performed       by the contractor                 and has doubled               the amount of time
needed to do this              without        correspondingly               increasing        the cost
estimate.        The estimate             is based on unvalidated                       assumptions       about
the availability              of FAA staff              to assist         the contractor           in the
conversion.


In addition,          CORN will         not improve             the quality            of information.
Under CORN, the contractor                       will     be required           only     to move current
applications          and data bases to the new system.                                 The contractor         will
not be required              to enhance the applications,                        improve      their
performance,          or eliminate            existing          deficiencies.             Therefore,
existing       problems        with     FAA's applications                  and data        bases would
simply      be transferred             to CORN, at considerable                        expense.




                                                          9
In summary,            while      the COHN approach                        may have merit,              FAA's
justification                and planning             for     this         effort         has been inadeguate.
Before       it     spends hundreds                 of millions                  of dollars          to move to a new
system       that      neither        guarantees              a remedy for                 existing       deficiencies
nor improves                current        information,              FAA should              first     identify          the
causes       of perceived             problems              with     current             system      performance.


Overall,           Mr. Chairman,             FAA's acquisition                          management suffers               from
fundamental            weaknesses            that      have resulted                     in continued          delays        in
the development                 and delivery                of important                 elements      of air      traffic
control           modernization,             increased              risk         that     some existing           air
traffic           control       systems        will         be stressed                 beyond their          capacities,
and expensive                and inadequately                  justified                procurements.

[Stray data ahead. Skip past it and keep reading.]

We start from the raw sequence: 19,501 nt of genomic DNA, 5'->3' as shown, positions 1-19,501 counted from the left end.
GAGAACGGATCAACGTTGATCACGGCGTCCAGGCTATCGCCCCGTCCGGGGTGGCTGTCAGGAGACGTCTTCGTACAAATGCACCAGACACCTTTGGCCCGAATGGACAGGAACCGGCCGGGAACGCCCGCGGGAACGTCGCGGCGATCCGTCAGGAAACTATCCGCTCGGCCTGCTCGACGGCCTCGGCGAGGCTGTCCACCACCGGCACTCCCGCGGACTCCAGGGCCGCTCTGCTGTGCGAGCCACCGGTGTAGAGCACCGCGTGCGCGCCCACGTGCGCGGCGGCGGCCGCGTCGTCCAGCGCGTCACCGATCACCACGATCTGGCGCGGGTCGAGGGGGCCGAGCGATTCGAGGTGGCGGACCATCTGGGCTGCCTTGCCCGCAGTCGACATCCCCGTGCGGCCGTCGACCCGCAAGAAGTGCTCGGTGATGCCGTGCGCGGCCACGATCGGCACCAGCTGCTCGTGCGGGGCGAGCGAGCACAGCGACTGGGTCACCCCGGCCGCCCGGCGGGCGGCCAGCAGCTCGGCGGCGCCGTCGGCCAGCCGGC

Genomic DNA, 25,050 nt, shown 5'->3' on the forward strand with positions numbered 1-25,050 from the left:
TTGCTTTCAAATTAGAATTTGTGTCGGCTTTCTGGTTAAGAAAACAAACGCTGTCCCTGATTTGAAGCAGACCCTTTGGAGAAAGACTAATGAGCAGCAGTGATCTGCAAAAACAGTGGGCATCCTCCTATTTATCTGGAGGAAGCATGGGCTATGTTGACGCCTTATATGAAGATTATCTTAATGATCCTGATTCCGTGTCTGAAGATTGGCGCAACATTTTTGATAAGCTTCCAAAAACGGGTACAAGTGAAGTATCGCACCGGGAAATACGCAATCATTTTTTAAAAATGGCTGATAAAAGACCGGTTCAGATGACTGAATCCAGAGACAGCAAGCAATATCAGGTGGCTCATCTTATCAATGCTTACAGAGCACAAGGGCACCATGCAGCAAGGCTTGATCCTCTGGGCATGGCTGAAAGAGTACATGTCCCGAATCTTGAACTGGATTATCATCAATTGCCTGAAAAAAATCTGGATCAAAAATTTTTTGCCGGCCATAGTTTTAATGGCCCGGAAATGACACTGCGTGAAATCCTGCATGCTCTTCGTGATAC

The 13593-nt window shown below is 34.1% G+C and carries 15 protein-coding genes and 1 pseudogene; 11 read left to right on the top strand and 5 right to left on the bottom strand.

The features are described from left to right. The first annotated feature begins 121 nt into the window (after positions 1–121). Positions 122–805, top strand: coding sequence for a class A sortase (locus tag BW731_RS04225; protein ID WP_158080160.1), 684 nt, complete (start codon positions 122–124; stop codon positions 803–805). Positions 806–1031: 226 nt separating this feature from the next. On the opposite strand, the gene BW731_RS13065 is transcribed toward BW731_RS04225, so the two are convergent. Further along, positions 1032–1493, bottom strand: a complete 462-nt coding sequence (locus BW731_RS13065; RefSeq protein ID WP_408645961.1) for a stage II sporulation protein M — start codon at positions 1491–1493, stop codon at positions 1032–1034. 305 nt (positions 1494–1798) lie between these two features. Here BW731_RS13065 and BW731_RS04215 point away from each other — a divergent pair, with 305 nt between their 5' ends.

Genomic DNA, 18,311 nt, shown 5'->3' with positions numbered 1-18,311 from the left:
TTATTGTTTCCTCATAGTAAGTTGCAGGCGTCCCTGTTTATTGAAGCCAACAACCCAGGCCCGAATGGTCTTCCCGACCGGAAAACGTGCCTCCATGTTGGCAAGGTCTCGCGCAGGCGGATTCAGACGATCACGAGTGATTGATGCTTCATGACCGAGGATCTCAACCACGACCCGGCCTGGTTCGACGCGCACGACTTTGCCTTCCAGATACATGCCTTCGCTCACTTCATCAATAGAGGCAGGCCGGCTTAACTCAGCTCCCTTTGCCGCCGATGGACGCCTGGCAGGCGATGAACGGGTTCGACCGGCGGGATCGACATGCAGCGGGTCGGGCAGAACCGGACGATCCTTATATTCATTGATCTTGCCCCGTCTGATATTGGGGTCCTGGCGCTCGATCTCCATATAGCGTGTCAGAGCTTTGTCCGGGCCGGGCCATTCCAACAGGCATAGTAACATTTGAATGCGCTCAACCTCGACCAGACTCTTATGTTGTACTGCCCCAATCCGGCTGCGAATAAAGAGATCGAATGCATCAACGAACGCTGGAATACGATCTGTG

Implementation                 of the National                Airspace              System Plan         is a formidable
task.        To develop           and acquire                so many large,                  complex      systems         would
challenge           the abilities              of any organization.                           To do the best              job
possible,           FAA must elevate                  the importance                     of acquisition           management
within       the agency.              It     must improve                  its      acquisition         management and
ensure       that      acquisition             has the visibility                         and involvement               of top
management within                 the organization.                         We understand              that     FAA has
recently           instituted         a reorganization                      to give         acquisition           increased
emphasis.             This      is a positive                beginning.                  However,      reorganization
must be accompanied                   by adequate                  program          management policies                  and
practices.             Until      FAA gets            its     acquisition                 house in order           and
breaks       the trend           of unjustified,                    costly,             and delayed       procurements,



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the American         public    cannot     be assured        that     its     money is being    well
spent     and that      its   continued     air    safety      is ensured.


Mr. Chairman,         this    concludes     my prepared            remarks.      I will   be
pleased     to answer any questions               you or other             members of the
Subcommittee         may have at this        time.